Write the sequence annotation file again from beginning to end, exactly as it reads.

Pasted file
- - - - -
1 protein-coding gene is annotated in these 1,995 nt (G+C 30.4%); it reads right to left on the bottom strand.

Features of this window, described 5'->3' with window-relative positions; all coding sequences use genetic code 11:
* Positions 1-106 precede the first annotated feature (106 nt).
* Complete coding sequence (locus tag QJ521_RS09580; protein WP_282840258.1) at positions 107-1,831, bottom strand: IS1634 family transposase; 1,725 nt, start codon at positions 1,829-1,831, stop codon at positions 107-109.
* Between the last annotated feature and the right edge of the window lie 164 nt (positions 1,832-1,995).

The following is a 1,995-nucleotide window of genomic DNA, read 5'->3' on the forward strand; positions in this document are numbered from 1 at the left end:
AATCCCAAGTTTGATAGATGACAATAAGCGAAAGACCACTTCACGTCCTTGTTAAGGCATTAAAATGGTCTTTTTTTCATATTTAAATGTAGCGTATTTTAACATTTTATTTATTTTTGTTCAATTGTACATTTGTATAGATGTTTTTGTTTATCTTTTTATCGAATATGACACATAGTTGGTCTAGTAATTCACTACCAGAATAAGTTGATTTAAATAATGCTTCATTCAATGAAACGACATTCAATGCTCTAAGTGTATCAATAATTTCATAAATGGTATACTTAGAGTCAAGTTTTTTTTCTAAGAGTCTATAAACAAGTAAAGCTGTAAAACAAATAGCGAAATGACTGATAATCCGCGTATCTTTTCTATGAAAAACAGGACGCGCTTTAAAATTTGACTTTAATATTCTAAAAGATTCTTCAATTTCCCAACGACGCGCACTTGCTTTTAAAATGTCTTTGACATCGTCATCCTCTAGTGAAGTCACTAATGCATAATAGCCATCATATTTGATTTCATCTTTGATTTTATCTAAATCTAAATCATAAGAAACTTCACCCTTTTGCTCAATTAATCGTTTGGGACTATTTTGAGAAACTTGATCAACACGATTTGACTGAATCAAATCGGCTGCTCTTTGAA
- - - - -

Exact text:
1 protein-coding gene is annotated in these 1,995 nt (G+C 30.4%); it reads right to left on the bottom strand.

Features of this window, described 5'->3' with window-relative positions; all coding sequences use genetic code 11:
* Positions 1-106 precede the first annotated feature (106 nt).
* Complete coding sequence (locus tag QJ521_RS09580; protein WP_282840258.1) at positions 107-1,831, bottom strand: IS1634 family transposase; 1,725 nt, start codon at positions 1,829-1,831, stop codon at positions 107-109.
* Between the last annotated feature and the right edge of the window lie 164 nt (positions 1,832-1,995).

The following is a 1,995-nucleotide window of genomic DNA, read 5'->3' on the forward strand; positions in this document are numbered from 1 at the left end:
AATCCCAAGTTTGATAGATGACAATAAGCGAAAGACCACTTCACGTCCTTGTTAAGGCATTAAAATGGTCTTTTTTTCATATTTAAATGTAGCGTATTTTAACATTTTATTTATTTTTGTTCAATTGTACATTTGTATAGATGTTTTTGTTTATCTTTTTATCGAATATGACACATAGTTGGTCTAGTAATTCACTACCAGAATAAGTTGATTTAAATAATGCTTCATTCAATGAAACGACATTCAATGCTCTAAGTGTATCAATAATTTCATAAATGGTATACTTAGAGTCAAGTTTTTTTTCTAAGAGTCTATAAACAAGTAAAGCTGTAAAACAAATAGCGAAATGACTGATAATCCGCGTATCTTTTCTATGAAAAACAGGACGCGCTTTAAAATTTGACTTTAATATTCTAAAAGATTCTTCAATTTCCCAACGACGCGCACTTGCTTTTAAAATGTCTTTGACATCGTCATCCTCTAGTGAAGTCACTAATGCATAATAGCCATCATATTTGATTTCATCTTTGATTTTATCTAAATCTAAATCATAAGAAACTTCACCCTTTTGCTCAATTAATCGTTTGGGACTATTTTGAGAAACTTGATCAACACGATTTGACTGAATCAAATCGGCTGCTCTTTGAA